"Henry dear—" was her greeting.
He had finished his breakfast, and was beginning the Times. His sister-in-law was packing. She knelt by him and took the paper from him, feeling that it was unusually heavy and thick. Then, putting her face where it had been, she looked up in his eyes.
"Henry dear, look at me. No, I won't have you shirking. Look at me. There. That's all."
"You're referring to last evening," he said huskily. "I have released you from your engagement. I could find excuses, but I won't. No, I won't. A thousand times no. I'm a bad lot, and must be left at that."
Expelled from his old fortress, Mr. Wilcox was building a new one. He could no longer appear respectable to her, so he defended himself instead in a lurid past. It was not true repentance.
"Leave it where you will, boy. It's not going to trouble us: I know what I'm talking about, and it will make no difference."
"No difference?" he inquired. "No difference, when you find that I am not the fellow you thought?" He was annoyed with Miss Schlegel here. He would have preferred her to be prostrated by the blow, or even to rage. Against the tide of his sin flowed the feeling that she was not altogether womanly. Her eyes gazed too straight; they had read books that are suitable for men only. And though he had dreaded a scene, and though she had determined against one, there was a scene, all the same. It was somehow imperative.
"I am unworthy of you," he began. "Had I been worthy, I should not have released you from your engagement. I know what I am talking about. I can't bear to talk of such things. We had better leave it."
She kissed his hand. He jerked it from her, and, rising to his feet, went on: "You, with your sheltered life, and refined pursuits, and friends, and books, you and your sister, and women like you—I say, how can you guess the temptations that lie round a man?"
"It is difficult for us," said Margaret; "but if we are worth marrying, we do guess."
"Cut off from decent society and family ties, what do you suppose happens to thousands of young fellows overseas? Isolated. No one near. I know by bitter experience, and yet you say it makes 'no difference.'"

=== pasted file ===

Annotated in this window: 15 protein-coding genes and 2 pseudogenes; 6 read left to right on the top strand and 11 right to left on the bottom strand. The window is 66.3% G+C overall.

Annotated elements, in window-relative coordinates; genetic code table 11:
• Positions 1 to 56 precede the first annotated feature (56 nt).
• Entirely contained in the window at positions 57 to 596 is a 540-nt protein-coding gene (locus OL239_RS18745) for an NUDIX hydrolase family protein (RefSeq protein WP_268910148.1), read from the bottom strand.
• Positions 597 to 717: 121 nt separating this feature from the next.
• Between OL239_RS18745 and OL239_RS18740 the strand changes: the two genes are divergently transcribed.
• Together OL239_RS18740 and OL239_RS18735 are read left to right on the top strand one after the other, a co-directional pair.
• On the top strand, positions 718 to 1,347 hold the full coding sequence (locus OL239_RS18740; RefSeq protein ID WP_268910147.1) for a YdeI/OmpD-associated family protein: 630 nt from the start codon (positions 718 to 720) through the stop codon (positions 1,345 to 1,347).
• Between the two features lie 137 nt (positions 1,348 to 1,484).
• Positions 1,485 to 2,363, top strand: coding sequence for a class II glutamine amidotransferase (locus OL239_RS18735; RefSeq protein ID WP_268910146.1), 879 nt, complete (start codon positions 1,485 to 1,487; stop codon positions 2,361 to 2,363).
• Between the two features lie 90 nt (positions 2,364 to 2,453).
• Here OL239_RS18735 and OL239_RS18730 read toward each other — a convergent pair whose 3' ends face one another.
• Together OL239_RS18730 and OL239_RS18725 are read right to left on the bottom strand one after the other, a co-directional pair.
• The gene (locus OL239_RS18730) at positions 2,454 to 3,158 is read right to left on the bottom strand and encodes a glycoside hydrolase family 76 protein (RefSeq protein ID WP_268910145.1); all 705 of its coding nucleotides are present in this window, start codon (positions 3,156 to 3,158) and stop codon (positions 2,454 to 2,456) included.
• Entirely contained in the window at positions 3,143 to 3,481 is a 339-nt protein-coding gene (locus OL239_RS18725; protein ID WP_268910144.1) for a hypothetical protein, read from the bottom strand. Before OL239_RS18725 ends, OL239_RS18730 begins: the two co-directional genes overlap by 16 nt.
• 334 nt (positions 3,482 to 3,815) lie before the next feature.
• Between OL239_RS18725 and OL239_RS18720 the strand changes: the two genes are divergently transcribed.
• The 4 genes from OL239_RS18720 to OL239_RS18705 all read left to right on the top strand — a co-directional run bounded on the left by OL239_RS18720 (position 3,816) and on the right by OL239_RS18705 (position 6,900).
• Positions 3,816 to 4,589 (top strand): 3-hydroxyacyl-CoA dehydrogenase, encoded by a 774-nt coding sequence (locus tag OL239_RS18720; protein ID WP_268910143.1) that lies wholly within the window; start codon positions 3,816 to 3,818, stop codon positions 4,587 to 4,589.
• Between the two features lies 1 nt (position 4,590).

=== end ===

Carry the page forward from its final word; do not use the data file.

"Not to me."
He laughed bitterly. Margaret went to the side-board and helped herself to one of the breakfast dishes. Being the last down, she turned out the spirit-lamp that kept them warm. She was tender, but grave. She knew that Henry was not so much confessing his soul as pointing out the gulf between the male soul and the female, and she did not desire to hear him on this point.
"Did Helen come?" she asked.
He shook his head.
"But that won't do at all, at all! We don't want her gossiping with Mrs. Bast."
"Good God! no!" he exclaimed, suddenly natural. Then he caught himself up. "Let them gossip. My game's up, though I thank you for your unselfishness—little as my thanks are worth."
"Didn't she send me a message or anything?"
"I heard of none."
"Would you ring the bell, please?"
"What to do?"
"Why, to inquire."
He swaggered up to it tragically, and sounded a peal. Margaret poured herself out some coffee. The butler came, and said that Miss Schlegel had slept at the George, so far as he had heard. Should he go round to the George?
"I'll go, thank you," said Margaret, and dismissed him.
"It is no good," said Henry. "Those things leak out; you cannot stop a story once it has started. I have known cases of other men—I despised them once, I thought that I'm different, I shall never be tempted. Oh, Margaret—" He came and sat down near her, improvising emotion. She could not bear to listen to him. "We fellows all come to grief once in our time. Will you believe that? There are moments when the strongest man— 'Let him who standeth, take heed lest he fall.' That's true, isn't it? If you knew all, you would excuse me. I was far from good influences—far even from England. I was very, very lonely, and longed for a woman's voice. That's enough. I have told you too much already for you to forgive me now."
"Yes, that's enough, dear."
"I have"—he lowered his voice—"I have been through hell."
Gravely she considered this claim. Had he? Had he suffered tortures of remorse, or had it been, "There! that's over. Now for respectable life again"? The latter, if she read him rightly. A man who has been through hell does not boast of his virility. He is humble and hides it, if, indeed, it still exists. Only in legend does the sinner come forth penitent, but terrible, to conquer pure woman by his resistless power. Henry was anxious to be terrible, but had not got it in him. He was a good average Englishman, who had slipped. The really culpable point—his faithlessness to Mrs. Wilcox—never seemed to strike him. She longed to mention Mrs. Wilcox.
And bit by bit the story was told her. It was a very simple story. Ten years ago was the time, a garrison town in Cyprus the place. Now and then he asked her whether she could possibly forgive him, and she answered, "I have already forgiven you, Henry." She chose her words carefully, and so saved him from panic. She played the girl, until he could rebuild his fortress and hide his soul from the world. When the butler came to clear away, Henry was in a very different mood—asked the fellow what he was in such a hurry for, complained of the noise last night in the servants' hall. Margaret looked intently at the butler. He, as a handsome young man, was faintly attractive to her as a woman—an attraction so faint as scarcely to be perceptible, yet the skies would have fallen if she had mentioned it to Henry.